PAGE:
The five-arched Roman Bridge of Cangas de Onis spanning the Sella River is not Roman. In fact, it is medieval, possibly dating from the late 13th century.

An arched stone bridge with a metal and jewelled cross hanging from the middle arch spans a river.

Roman Bridge of Cangas de Onis.

 

Roman or medieval, it still makes for an interesting bridge in a picturesque landscape. It is a graceful humpback bridge with a large, pointed central arch and is one of the best-known symbols of the Principality of Asturias.

From the centre of the arch hangs a reproduction of the famous Victory Cross – the symbol of the re-conquest of Spain from the Moors. The original Victory Cross is a work of precious metal dating to the start of the 10th century. You will find the Cross in Oviedo Cathedral.

CORDOBA

About 130 kilometres northeast of Seville, Cordoba was an important Roman city and a major Islamic centre in the Middle Ages. In Cordoba, three different cultures peacefully coexisted: Jews, Muslims, and Christians.

Roman Bridge of Cordoba

A multi-arched stone bridge with buttresses spans a river and leads to a medieval city.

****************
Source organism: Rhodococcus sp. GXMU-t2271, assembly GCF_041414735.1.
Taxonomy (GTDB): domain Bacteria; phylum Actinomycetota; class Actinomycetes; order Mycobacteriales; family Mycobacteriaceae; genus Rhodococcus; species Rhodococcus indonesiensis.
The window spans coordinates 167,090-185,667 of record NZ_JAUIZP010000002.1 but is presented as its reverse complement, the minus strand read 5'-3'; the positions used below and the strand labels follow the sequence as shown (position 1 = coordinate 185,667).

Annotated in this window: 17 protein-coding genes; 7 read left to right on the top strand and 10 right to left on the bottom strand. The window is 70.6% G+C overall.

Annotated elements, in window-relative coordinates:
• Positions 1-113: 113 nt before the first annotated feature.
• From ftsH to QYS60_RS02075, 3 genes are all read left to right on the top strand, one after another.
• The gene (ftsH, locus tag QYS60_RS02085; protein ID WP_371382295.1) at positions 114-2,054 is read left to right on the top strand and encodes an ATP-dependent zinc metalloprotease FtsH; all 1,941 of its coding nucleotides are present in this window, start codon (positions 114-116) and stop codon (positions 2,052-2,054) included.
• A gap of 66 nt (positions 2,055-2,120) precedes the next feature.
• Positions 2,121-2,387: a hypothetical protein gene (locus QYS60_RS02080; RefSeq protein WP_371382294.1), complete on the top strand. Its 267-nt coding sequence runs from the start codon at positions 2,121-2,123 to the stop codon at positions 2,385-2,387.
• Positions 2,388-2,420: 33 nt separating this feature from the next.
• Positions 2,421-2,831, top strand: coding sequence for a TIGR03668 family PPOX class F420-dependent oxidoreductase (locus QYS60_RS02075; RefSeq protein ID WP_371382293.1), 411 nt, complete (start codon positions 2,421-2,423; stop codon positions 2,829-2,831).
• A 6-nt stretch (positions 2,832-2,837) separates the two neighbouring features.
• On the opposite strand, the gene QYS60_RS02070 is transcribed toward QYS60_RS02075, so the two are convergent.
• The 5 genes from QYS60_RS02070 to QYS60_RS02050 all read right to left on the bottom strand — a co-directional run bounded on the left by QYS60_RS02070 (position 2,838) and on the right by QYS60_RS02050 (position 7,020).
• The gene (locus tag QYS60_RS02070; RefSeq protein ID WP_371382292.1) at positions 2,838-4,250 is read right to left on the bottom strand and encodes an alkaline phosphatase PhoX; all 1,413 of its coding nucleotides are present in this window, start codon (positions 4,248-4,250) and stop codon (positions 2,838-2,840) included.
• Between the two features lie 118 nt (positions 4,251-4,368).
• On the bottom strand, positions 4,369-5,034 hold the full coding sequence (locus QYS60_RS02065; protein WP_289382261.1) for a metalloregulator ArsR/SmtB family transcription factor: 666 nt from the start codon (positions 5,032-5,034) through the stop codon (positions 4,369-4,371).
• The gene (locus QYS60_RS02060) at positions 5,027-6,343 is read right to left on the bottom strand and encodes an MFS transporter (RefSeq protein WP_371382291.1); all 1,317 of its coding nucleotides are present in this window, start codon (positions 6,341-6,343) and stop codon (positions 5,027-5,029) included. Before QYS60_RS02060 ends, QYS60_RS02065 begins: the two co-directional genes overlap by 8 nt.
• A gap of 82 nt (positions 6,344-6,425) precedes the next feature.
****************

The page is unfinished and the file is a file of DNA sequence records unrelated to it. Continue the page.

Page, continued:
Cordoba’s Roman Bridge.

 

The stunning Roman Bridge of Cordoba was built across the Guadalquivir River in the first century BC. It has 16 arches supported by robust spurs with semi-cylindrical buttresses and is 247 metres long. It has undergone several reconstructions over the centuries, and today, only the 14th and 15th arches at the northern end are originally Roman. However, it remains a beautiful historical bridge. Since 2004, it has been a pedestrian-only bridge.

For those familiar with the TV series “Game of Thrones”, the Roman Bridge of Cordoba doubled as the Long Bridge of Volantis spanning the Rhoyne River in Season 5.